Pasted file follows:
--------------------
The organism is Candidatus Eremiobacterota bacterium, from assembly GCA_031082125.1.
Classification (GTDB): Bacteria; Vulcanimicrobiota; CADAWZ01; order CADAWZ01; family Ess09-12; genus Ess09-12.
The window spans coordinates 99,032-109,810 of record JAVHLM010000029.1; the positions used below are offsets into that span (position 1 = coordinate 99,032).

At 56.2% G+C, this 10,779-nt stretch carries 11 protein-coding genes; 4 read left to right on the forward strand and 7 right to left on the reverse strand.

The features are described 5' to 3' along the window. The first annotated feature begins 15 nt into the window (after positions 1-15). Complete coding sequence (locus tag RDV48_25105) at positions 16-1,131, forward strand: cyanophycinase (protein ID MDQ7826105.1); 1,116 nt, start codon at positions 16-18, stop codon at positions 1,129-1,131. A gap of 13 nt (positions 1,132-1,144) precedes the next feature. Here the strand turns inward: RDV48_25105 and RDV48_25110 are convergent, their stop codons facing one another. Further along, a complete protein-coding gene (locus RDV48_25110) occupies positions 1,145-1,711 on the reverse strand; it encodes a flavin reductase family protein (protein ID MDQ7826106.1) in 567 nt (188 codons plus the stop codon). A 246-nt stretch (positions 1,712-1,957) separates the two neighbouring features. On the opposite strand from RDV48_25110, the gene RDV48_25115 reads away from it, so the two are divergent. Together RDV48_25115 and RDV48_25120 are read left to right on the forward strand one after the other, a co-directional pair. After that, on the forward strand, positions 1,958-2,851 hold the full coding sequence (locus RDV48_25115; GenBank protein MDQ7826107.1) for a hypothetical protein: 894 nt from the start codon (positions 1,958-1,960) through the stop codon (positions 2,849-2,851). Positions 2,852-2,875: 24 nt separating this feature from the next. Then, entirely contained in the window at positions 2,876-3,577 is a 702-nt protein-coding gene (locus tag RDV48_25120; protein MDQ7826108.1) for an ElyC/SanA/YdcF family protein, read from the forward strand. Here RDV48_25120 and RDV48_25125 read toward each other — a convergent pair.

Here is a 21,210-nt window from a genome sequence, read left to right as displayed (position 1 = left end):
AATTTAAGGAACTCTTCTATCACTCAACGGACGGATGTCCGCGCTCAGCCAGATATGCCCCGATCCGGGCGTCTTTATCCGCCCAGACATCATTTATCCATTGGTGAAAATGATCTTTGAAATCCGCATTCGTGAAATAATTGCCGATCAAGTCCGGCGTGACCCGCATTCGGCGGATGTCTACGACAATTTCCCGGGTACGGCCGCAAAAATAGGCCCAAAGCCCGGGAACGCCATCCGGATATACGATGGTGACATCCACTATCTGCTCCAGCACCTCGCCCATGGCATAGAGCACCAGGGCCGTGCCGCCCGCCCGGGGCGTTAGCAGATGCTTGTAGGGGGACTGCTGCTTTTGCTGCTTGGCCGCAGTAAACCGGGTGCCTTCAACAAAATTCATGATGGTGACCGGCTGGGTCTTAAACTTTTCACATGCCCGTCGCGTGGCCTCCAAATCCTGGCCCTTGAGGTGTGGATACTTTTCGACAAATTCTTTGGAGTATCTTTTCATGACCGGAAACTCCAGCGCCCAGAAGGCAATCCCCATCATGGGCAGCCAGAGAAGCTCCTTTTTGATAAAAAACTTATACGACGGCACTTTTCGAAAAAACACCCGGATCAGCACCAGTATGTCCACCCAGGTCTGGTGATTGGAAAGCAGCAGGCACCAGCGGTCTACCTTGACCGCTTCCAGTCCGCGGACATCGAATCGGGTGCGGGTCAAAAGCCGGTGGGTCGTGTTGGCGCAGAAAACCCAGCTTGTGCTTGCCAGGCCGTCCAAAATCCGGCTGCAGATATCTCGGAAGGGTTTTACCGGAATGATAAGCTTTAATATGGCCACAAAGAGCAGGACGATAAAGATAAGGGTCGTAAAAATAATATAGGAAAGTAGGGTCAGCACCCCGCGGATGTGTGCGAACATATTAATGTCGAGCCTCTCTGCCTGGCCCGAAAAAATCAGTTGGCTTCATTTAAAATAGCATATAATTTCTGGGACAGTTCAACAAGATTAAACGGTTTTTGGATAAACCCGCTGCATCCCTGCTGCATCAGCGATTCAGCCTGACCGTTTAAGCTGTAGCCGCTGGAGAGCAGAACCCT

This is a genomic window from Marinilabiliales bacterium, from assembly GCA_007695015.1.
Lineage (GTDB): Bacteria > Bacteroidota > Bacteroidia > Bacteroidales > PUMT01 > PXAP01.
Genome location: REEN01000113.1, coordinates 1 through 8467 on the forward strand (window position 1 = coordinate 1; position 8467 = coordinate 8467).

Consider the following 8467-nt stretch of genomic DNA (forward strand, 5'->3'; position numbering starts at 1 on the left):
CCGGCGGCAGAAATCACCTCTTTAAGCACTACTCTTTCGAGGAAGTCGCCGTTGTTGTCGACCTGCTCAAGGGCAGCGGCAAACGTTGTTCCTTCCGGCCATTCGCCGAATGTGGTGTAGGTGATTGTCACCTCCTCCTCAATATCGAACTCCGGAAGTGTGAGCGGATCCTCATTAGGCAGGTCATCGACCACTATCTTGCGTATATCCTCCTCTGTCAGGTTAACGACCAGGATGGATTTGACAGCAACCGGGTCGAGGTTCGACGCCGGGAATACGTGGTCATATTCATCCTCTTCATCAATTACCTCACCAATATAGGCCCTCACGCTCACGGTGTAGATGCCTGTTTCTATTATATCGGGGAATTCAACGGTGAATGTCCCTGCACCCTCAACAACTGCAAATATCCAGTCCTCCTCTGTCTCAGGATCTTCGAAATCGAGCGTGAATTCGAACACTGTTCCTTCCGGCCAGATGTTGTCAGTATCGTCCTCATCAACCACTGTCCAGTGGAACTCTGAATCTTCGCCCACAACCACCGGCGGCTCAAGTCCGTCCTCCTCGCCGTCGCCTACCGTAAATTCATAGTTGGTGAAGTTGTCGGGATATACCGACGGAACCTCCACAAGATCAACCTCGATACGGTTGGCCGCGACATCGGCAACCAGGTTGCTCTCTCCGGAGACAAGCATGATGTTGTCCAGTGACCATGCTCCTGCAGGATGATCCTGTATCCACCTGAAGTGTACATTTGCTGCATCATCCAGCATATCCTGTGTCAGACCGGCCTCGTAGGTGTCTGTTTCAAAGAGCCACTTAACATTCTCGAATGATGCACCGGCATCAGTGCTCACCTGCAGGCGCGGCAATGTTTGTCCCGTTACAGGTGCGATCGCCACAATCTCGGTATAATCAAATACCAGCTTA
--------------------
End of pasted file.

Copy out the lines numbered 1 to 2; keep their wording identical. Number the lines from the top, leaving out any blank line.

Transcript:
The organism is Candidatus Eremiobacterota bacterium, from assembly GCA_031082125.1.
Classification (GTDB): Bacteria; Vulcanimicrobiota; CADAWZ01; order CADAWZ01; family Ess09-12; genus Ess09-12.